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The USDA Rural Development Loan is a loan program that was created to help low to moderate-income homebuyers purchase a home in rural areas. However, the USDA’s definition of rural may not be the same as yours.  Most areas that have a population of less than 35,000 will qualify.  

But is the USDA loan right for you? Let’s take a closer look at the pros and cons of USDA loans. 

What are the pros of a USDA Loan? 

The USDA offers two different types of loans, Single Family Direct Loans, and Guaranteed Loans.  The Single Family Direct loan is for very low-income families and is offered through the USDA directly. 

We will be looking at the Guaranteed loans since that is the program that is most commonly used. 

USDA Loans Have No Down Payment Requirement 

The USDA loan is one of the few mortgage programs still available that allows you to purchase a home without needing a down payment. Since nearly 48% of all first-time homebuyers list the down payment as their biggest hurdle, this is a huge deal. 

If you were to buy a $200,000 home, and use an FHA loan, you’d need $7000 just for the down payment, and that doesn’t include your closing cost and other factors. 

Using a USDA Loan means that you can save a lot of money, just by stretching out the area you are willing to live in. 

Lower mortgage insurance premium 

When you purchase a home and you don’t put 20% down, you are most likely going to have mortgage insurance.  With conventional loans, this is known as private mortgage insurance or PMI. FHA calls this mortgage insurance premium. 

This insurance makes it possible to buy a home without a huge down payment, but it is a monthly cost you need to consider. 

The only loan that is both a no down payment loan and doesn’t require PMI is the VA loan for active-duty members and veterans.  If you are in the military you’ll definitely want to check them out.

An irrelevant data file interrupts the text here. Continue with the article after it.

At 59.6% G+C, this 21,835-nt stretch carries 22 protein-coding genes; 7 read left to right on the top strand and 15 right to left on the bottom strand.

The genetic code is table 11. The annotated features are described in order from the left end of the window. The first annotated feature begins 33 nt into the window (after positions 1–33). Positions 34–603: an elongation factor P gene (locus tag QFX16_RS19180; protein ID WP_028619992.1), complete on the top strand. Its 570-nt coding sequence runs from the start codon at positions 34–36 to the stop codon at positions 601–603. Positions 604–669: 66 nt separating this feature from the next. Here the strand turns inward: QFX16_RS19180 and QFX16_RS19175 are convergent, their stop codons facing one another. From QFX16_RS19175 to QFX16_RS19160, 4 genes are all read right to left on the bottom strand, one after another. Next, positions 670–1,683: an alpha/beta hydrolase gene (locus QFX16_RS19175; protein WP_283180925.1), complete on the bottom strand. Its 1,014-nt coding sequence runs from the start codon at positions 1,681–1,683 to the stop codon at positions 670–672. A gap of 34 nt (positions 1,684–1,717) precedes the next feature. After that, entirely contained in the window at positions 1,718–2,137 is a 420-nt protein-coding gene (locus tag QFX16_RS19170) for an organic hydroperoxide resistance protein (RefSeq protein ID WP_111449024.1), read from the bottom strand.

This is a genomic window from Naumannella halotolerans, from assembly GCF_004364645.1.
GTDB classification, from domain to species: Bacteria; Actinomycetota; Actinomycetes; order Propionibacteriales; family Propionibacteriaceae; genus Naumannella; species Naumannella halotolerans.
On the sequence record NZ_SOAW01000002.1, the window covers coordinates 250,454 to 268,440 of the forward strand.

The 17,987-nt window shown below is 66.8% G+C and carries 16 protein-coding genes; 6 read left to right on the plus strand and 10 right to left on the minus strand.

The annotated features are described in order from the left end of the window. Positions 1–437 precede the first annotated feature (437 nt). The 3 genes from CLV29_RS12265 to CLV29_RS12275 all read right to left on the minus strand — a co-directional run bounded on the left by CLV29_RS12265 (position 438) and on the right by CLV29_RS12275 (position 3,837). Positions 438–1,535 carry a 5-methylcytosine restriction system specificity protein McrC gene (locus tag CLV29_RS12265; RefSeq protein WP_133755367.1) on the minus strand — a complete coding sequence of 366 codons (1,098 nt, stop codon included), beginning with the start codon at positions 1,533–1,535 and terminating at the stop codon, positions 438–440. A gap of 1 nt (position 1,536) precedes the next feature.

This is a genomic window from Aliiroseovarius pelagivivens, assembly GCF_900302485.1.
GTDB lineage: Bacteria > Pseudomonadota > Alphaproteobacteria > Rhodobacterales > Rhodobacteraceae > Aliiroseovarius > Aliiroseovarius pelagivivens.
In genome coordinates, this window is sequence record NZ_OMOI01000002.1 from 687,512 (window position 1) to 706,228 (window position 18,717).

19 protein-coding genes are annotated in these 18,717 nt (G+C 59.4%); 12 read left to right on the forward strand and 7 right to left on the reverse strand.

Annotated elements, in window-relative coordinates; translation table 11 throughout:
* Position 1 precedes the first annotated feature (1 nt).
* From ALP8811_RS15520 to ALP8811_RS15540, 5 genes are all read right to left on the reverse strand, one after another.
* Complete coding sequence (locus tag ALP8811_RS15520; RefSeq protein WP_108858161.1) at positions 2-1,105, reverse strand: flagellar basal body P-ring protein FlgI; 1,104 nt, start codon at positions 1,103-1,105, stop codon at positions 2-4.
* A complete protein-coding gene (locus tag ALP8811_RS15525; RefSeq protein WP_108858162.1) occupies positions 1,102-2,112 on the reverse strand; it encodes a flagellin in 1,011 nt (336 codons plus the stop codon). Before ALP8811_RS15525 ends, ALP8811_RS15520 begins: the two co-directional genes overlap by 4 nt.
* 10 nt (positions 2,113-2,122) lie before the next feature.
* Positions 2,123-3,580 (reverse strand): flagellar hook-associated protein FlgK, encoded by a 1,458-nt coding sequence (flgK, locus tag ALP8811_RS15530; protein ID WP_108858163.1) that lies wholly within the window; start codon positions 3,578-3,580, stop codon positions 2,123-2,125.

The USDA rural development loan offers the lowest PMI of all loan programs except VA.  Lower PMI means a lower monthly payment. 

Mortgage Insurance USDAFHA
Upfront Fee1%1.75%
Annual Mortgage Insurance 0.35% 0.85%
Monthly Cost$59$144
Total Upfront Cost$2708$5228
Mortgage Insurance Between FHA and USDA

Competitive interest rates

When it comes to financing a home it’s always important to consider your interest rate. Your interest rate determines how much money you are going to pay the bank to borrow their funds. The lower your rate, the better things will be for you. 

USDA loans have surprising low-interest rates for a loan that doesn’t require you to put any “skin in the game”. The market rates for USDA loans is comparable to FHA Loans and other government loan programs. 

The reason this is possible is that the United States Department of Agriculture insures the loans, giving the banks incentive to lend money. In the event a homeowner defaults, the USDA will reimburse the bank a certain amount for the loss. 

Multiple Ways to Pay Closing Costs

Another pro about USDA Rural Development loans is that there are multiple ways to pay closing costs. While you don’t need a down payment with these loans, there are still closing costs to consider, and they can add up quickly. 

The average closing costs on a mortgage ranges from 2% to 5%.  With Rural Development loans, you have multiple ways to cover your costs if you can’t afford them. 

Gift Funds